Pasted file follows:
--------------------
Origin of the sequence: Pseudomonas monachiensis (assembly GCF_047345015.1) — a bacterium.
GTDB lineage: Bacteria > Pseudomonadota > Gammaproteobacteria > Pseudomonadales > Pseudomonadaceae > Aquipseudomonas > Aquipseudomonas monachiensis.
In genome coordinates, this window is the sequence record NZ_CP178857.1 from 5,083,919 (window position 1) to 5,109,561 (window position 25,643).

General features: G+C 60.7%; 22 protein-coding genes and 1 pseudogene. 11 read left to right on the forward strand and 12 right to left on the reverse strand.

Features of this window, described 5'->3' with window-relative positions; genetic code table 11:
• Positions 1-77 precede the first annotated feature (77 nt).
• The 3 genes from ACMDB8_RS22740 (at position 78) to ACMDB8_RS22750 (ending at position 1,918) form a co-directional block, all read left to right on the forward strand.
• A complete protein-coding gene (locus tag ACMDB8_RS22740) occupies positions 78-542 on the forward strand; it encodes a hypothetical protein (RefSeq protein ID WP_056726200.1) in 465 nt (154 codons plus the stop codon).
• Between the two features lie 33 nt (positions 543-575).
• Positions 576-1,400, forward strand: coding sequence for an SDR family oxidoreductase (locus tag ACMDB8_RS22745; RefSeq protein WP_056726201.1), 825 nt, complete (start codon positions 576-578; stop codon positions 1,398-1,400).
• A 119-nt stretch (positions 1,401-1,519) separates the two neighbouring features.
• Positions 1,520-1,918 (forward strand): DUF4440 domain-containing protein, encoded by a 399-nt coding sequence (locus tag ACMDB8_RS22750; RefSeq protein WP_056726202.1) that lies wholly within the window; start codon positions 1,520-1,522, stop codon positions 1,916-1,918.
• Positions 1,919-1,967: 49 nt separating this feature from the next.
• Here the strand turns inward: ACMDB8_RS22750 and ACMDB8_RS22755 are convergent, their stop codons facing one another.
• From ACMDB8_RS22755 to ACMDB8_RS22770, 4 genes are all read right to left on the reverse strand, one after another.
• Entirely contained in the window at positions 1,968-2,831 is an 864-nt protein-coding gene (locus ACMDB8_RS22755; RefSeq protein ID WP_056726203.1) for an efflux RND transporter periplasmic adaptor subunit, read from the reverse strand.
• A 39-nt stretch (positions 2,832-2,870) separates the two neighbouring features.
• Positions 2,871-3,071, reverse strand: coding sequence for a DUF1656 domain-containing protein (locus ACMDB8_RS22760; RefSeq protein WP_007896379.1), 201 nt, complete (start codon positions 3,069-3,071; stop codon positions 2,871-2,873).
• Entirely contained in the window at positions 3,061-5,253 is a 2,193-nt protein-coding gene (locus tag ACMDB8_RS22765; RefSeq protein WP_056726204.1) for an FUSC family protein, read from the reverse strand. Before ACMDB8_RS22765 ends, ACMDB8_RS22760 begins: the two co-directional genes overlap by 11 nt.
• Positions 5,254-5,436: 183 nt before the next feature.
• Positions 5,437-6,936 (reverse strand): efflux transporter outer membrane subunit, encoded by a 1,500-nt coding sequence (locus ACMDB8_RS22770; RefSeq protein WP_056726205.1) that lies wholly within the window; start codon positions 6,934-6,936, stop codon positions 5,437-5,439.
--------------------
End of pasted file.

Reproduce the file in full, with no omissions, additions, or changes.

Origin of the sequence: Pseudomonas monachiensis (assembly GCF_047345015.1) — a bacterium.
GTDB lineage: Bacteria > Pseudomonadota > Gammaproteobacteria > Pseudomonadales > Pseudomonadaceae > Aquipseudomonas > Aquipseudomonas monachiensis.
In genome coordinates, this window is the sequence record NZ_CP178857.1 from 5,083,919 (window position 1) to 5,109,561 (window position 25,643).

General features: G+C 60.7%; 22 protein-coding genes and 1 pseudogene. 11 read left to right on the forward strand and 12 right to left on the reverse strand.

Features of this window, described 5'->3' with window-relative positions; genetic code table 11:
• Positions 1-77 precede the first annotated feature (77 nt).
• The 3 genes from ACMDB8_RS22740 (at position 78) to ACMDB8_RS22750 (ending at position 1,918) form a co-directional block, all read left to right on the forward strand.
• A complete protein-coding gene (locus tag ACMDB8_RS22740) occupies positions 78-542 on the forward strand; it encodes a hypothetical protein (RefSeq protein ID WP_056726200.1) in 465 nt (154 codons plus the stop codon).
• Between the two features lie 33 nt (positions 543-575).
• Positions 576-1,400, forward strand: coding sequence for an SDR family oxidoreductase (locus tag ACMDB8_RS22745; RefSeq protein WP_056726201.1), 825 nt, complete (start codon positions 576-578; stop codon positions 1,398-1,400).
• A 119-nt stretch (positions 1,401-1,519) separates the two neighbouring features.
• Positions 1,520-1,918 (forward strand): DUF4440 domain-containing protein, encoded by a 399-nt coding sequence (locus tag ACMDB8_RS22750; RefSeq protein WP_056726202.1) that lies wholly within the window; start codon positions 1,520-1,522, stop codon positions 1,916-1,918.
• Positions 1,919-1,967: 49 nt separating this feature from the next.
• Here the strand turns inward: ACMDB8_RS22750 and ACMDB8_RS22755 are convergent, their stop codons facing one another.
• From ACMDB8_RS22755 to ACMDB8_RS22770, 4 genes are all read right to left on the reverse strand, one after another.
• Entirely contained in the window at positions 1,968-2,831 is an 864-nt protein-coding gene (locus ACMDB8_RS22755; RefSeq protein ID WP_056726203.1) for an efflux RND transporter periplasmic adaptor subunit, read from the reverse strand.
• A 39-nt stretch (positions 2,832-2,870) separates the two neighbouring features.
• Positions 2,871-3,071, reverse strand: coding sequence for a DUF1656 domain-containing protein (locus ACMDB8_RS22760; RefSeq protein WP_007896379.1), 201 nt, complete (start codon positions 3,069-3,071; stop codon positions 2,871-2,873).
• Entirely contained in the window at positions 3,061-5,253 is a 2,193-nt protein-coding gene (locus tag ACMDB8_RS22765; RefSeq protein WP_056726204.1) for an FUSC family protein, read from the reverse strand. Before ACMDB8_RS22765 ends, ACMDB8_RS22760 begins: the two co-directional genes overlap by 11 nt.
• Positions 5,254-5,436: 183 nt before the next feature.
• Positions 5,437-6,936 (reverse strand): efflux transporter outer membrane subunit, encoded by a 1,500-nt coding sequence (locus ACMDB8_RS22770; RefSeq protein WP_056726205.1) that lies wholly within the window; start codon positions 6,934-6,936, stop codon positions 5,437-5,439.